Abu Dhabi plans to start selling treasury bills for the first time next year, according to people with knowledge of the matter, as the OPEC producer seeks to develop its local-currency debt market.
The government is working with international and local banks on how the notes will be structured, the people said, asking not to be identified because the discussions are private.
Regulations are expected to be completed next year and regular sales could follow shortly after that, the people said.
Abu Dhabi, home to about 6 percent of the world’s known oil reserves and capital of the United Arab Emirates, is exploring ways to bridge a budget deficit after oil prices dropped. The emirate, whose debt carries the third-highest investment grade at S&P Global Ratings, in October raised $10 billion from a bond sale.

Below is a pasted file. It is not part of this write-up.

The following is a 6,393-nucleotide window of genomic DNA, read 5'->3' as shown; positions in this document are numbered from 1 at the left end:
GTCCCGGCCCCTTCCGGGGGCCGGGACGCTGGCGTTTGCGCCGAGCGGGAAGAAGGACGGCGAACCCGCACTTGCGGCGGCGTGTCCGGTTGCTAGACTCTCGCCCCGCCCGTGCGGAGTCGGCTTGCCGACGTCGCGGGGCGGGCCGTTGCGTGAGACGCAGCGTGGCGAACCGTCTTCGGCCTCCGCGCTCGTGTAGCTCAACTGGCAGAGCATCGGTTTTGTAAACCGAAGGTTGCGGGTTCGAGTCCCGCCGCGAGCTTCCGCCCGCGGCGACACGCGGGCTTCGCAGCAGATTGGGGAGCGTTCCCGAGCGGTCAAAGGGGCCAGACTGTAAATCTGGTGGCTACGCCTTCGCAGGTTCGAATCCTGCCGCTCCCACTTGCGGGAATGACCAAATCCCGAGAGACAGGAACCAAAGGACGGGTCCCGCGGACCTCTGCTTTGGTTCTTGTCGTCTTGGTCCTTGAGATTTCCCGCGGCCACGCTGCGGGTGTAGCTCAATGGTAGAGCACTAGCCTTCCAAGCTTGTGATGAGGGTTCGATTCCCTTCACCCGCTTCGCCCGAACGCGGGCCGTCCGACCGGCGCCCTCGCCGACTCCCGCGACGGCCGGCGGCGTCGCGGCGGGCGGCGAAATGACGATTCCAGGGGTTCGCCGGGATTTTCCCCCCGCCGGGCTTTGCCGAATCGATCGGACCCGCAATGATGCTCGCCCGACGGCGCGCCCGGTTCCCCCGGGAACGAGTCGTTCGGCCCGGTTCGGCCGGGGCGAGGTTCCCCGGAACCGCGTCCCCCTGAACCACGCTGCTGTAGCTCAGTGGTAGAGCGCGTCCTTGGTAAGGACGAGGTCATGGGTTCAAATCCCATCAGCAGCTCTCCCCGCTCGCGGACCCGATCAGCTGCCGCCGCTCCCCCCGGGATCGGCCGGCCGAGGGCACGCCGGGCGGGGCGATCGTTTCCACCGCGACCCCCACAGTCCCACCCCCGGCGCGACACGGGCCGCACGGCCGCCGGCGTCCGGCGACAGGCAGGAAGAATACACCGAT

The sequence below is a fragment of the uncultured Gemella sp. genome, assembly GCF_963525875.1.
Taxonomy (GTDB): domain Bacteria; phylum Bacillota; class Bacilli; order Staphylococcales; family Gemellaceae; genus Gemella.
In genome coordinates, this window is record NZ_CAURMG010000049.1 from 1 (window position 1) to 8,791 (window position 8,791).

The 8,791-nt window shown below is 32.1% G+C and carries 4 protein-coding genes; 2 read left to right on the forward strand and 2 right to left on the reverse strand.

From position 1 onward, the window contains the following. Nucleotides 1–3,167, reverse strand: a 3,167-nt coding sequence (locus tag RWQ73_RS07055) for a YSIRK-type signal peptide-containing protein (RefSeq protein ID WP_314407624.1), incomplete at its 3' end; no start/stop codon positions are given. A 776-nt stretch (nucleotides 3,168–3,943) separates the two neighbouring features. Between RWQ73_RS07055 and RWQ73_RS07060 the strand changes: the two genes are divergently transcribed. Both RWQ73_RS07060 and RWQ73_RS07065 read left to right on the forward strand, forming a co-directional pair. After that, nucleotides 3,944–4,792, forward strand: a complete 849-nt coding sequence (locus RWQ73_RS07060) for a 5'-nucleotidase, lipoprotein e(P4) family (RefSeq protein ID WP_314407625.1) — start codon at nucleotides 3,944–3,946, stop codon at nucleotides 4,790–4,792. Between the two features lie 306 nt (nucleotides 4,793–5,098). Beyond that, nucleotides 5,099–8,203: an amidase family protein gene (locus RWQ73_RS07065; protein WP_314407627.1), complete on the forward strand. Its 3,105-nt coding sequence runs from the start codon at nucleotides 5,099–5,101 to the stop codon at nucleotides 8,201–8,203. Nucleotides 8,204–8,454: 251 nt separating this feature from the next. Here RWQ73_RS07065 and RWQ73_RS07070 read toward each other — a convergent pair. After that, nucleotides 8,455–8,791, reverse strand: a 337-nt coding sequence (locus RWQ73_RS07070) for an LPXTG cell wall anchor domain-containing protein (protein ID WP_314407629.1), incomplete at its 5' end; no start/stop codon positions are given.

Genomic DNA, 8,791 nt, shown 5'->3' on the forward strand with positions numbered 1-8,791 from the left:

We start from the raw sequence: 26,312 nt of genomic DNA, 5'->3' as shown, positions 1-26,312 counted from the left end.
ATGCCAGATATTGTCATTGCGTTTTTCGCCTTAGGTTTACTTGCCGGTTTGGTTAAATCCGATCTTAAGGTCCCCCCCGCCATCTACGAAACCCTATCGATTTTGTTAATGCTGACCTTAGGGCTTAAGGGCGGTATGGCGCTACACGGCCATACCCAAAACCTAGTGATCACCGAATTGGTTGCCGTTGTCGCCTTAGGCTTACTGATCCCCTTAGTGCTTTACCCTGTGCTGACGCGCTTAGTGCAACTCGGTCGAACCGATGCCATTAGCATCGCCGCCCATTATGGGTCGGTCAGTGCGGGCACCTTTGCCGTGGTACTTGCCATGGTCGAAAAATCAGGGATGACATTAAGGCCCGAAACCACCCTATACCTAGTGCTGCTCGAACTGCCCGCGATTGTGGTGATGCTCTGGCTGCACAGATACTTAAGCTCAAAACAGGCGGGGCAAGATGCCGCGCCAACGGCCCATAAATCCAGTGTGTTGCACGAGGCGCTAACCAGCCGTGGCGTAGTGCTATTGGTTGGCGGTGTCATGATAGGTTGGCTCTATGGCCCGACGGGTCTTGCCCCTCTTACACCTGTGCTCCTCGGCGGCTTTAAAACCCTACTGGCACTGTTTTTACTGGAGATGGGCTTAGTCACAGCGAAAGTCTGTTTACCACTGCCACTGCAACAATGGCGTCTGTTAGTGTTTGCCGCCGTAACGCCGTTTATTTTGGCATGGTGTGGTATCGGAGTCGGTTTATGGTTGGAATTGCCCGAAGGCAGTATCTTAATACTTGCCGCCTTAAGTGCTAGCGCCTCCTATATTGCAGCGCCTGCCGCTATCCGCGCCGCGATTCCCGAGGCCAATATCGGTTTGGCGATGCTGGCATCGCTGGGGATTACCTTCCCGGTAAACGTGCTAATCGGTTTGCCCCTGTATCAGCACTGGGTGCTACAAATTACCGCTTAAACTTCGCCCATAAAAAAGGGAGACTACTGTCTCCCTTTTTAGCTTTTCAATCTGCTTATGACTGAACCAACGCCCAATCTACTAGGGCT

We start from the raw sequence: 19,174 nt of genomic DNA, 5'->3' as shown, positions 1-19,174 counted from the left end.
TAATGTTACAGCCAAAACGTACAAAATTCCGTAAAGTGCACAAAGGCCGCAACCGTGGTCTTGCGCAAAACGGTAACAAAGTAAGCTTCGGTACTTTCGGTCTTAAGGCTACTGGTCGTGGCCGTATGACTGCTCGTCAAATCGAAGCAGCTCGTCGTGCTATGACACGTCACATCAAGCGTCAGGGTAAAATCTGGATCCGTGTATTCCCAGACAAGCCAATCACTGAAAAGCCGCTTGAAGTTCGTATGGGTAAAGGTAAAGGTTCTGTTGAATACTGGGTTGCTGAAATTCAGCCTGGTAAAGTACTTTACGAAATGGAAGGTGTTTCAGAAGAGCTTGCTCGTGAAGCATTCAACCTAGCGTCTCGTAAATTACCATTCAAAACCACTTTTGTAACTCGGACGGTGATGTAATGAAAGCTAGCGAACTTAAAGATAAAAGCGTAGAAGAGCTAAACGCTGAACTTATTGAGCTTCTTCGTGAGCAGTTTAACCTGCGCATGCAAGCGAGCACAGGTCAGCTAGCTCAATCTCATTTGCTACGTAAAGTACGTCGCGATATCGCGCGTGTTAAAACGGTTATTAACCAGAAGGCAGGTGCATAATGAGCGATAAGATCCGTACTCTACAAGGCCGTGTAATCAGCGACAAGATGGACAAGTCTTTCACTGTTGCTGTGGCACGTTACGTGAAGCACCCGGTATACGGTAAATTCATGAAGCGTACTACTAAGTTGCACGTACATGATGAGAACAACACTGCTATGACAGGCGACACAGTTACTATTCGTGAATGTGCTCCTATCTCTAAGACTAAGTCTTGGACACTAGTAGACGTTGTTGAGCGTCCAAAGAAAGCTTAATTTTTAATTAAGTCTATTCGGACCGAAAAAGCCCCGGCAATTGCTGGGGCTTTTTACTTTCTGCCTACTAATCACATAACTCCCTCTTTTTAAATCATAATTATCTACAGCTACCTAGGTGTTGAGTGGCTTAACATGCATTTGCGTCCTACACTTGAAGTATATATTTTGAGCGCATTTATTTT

The UAE is working on a federal debt law to allow the nation to sell local-currency debt.
Fitch Ratings said last year that Abu Dhabi’s department of finance was working with the central bank on a plan to issue local debt, but said the timing and the size of sales were uncertain. The central bank referred questions to the department of finance, which didn’t immediately respond to requests for comment.
The UAE is the only member of the six-nation Gulf Cooperation Council that hasn’t sold the notes. Governments issue treasury bills as a money management tool and to develop a yield curve.
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